On the euro, Juncker argued for a simultaneous deepening and widening strategy. The European Stability Mechanism should become a European Monetary Fund, with a concrete proposal scheduled for December. A European Minister of Economy and Finance should be established who is simultaneously a Vice-President of the Commission and President of the Eurogroup, under the oversight of the European Parliament. His or her powers were left vague, however. At the same time he rejected a separate Euro Area budget and a parliament solely for the countries using the common currency. Consistent with this – and echoing recent Commission statements – he stressed the need for all countries (without an opt-out) to join the euro in the near future and offered technical and financial assistance to that end.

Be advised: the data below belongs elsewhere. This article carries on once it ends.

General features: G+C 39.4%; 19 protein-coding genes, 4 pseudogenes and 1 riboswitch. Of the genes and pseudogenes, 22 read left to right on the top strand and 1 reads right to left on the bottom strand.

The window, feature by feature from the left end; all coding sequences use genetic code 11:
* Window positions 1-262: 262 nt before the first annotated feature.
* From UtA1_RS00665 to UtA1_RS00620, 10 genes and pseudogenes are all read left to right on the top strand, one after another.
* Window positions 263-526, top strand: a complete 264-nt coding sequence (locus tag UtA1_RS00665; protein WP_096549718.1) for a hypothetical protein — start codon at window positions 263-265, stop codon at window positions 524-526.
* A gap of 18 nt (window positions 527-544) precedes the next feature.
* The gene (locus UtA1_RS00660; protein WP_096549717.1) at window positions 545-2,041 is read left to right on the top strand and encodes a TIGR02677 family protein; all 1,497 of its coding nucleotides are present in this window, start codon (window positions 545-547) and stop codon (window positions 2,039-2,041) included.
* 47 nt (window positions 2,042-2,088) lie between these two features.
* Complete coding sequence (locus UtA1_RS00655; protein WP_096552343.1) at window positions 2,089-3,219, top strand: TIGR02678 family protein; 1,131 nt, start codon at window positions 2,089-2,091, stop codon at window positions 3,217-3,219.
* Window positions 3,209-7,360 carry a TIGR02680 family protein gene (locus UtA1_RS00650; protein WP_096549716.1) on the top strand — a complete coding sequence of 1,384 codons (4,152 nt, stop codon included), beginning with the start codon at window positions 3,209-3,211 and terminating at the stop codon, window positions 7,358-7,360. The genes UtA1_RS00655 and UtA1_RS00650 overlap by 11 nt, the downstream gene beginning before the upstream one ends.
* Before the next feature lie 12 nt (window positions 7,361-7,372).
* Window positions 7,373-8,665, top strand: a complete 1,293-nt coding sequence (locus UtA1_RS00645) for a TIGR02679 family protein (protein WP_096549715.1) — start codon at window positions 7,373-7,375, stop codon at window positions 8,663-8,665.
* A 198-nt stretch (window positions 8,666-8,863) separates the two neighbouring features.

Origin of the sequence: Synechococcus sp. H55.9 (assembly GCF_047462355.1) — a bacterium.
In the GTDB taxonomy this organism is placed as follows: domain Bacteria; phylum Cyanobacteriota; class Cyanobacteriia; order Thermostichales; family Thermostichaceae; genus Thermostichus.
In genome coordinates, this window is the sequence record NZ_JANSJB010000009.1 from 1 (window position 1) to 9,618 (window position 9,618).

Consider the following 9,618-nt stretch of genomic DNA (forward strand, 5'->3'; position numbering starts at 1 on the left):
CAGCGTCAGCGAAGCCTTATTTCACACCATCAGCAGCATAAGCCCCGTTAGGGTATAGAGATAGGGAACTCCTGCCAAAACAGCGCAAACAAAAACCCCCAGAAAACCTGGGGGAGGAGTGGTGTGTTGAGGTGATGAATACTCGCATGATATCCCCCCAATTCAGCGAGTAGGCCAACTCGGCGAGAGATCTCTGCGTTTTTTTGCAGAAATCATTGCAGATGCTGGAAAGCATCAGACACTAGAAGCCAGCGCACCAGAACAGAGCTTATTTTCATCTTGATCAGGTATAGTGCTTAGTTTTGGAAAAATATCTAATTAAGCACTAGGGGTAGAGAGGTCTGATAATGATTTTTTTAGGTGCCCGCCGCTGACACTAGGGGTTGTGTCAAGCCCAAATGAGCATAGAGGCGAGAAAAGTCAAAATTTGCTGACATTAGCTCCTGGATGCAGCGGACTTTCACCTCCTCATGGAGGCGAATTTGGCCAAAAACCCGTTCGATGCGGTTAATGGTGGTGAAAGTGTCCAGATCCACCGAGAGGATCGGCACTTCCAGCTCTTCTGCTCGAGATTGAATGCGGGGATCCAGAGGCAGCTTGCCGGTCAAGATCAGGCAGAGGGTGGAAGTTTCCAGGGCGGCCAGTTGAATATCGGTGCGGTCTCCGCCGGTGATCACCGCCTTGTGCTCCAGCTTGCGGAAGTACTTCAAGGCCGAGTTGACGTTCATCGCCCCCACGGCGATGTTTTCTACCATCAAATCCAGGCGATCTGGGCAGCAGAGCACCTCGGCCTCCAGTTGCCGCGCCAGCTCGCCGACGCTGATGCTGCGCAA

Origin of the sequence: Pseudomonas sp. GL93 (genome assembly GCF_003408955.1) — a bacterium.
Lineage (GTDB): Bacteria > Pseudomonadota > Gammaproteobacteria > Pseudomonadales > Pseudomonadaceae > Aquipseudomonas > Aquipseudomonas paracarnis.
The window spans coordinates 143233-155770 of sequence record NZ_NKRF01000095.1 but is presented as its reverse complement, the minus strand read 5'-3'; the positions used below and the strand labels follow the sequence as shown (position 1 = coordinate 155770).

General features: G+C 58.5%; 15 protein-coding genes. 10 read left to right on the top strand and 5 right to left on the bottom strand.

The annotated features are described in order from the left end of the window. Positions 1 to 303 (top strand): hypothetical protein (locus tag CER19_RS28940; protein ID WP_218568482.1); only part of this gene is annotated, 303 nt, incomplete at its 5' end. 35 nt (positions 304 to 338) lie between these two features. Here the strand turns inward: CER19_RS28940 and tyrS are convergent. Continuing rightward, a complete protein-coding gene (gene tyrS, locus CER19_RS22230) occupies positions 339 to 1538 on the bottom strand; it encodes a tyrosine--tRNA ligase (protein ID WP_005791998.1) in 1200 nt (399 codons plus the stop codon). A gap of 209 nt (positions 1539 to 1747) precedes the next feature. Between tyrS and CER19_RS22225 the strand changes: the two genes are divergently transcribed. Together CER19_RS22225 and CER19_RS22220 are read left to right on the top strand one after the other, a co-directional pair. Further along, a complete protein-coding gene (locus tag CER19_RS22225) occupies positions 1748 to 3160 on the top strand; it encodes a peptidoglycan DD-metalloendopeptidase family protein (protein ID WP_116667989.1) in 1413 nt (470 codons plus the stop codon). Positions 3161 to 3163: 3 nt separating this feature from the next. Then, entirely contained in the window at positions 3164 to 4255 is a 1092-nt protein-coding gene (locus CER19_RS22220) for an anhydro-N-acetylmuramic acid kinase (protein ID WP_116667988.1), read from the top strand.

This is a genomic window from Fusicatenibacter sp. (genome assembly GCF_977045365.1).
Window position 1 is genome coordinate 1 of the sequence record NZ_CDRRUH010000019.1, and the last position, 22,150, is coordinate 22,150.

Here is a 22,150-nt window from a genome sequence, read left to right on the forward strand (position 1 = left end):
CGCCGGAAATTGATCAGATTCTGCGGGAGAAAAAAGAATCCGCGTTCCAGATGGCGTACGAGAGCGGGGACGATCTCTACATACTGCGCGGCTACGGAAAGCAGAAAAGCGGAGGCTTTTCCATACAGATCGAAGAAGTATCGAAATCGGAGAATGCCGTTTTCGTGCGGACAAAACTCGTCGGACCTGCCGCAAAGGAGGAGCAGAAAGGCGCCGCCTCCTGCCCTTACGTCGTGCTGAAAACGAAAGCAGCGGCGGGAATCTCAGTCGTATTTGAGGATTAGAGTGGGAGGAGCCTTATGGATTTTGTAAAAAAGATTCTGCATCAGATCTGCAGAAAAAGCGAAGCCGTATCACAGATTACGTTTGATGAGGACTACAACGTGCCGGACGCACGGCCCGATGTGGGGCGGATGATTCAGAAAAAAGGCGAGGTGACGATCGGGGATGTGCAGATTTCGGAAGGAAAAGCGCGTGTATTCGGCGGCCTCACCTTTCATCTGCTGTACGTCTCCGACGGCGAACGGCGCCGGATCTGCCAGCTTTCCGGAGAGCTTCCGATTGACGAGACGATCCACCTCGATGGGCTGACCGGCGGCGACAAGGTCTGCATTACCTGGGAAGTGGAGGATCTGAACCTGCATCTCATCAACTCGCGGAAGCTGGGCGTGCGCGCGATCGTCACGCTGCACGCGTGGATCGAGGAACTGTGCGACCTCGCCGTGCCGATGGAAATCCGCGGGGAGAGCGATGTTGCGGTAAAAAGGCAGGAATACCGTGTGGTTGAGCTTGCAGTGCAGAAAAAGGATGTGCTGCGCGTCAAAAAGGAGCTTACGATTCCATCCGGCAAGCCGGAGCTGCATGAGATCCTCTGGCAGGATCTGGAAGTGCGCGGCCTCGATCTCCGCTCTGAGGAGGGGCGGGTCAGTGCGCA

Here I am sceptical. There is a real-world trade-off between deepening and enlargement. Non-members are currently understandably reticent to join. We still lack mechanisms to enable the common currency to work for all its members at the same time. What is important is not arbitrary fiscal rules, but that member countries have the institutional means to keep their economies operating close to the inflation target of the ECB and that the policy coordination mechanisms are effective (see for instance the last chapter of this e-book). The SOTEU-speech was rather vague here. The EU must focus on strengthening the euro for its existing members, which will make it more attractive for current outsiders: if we build it, the others will come. Still, the support for institutional development offered by Juncker – and more generally the mood music he sent to CEE countries facing a wave of euroscepticism – was well-judged.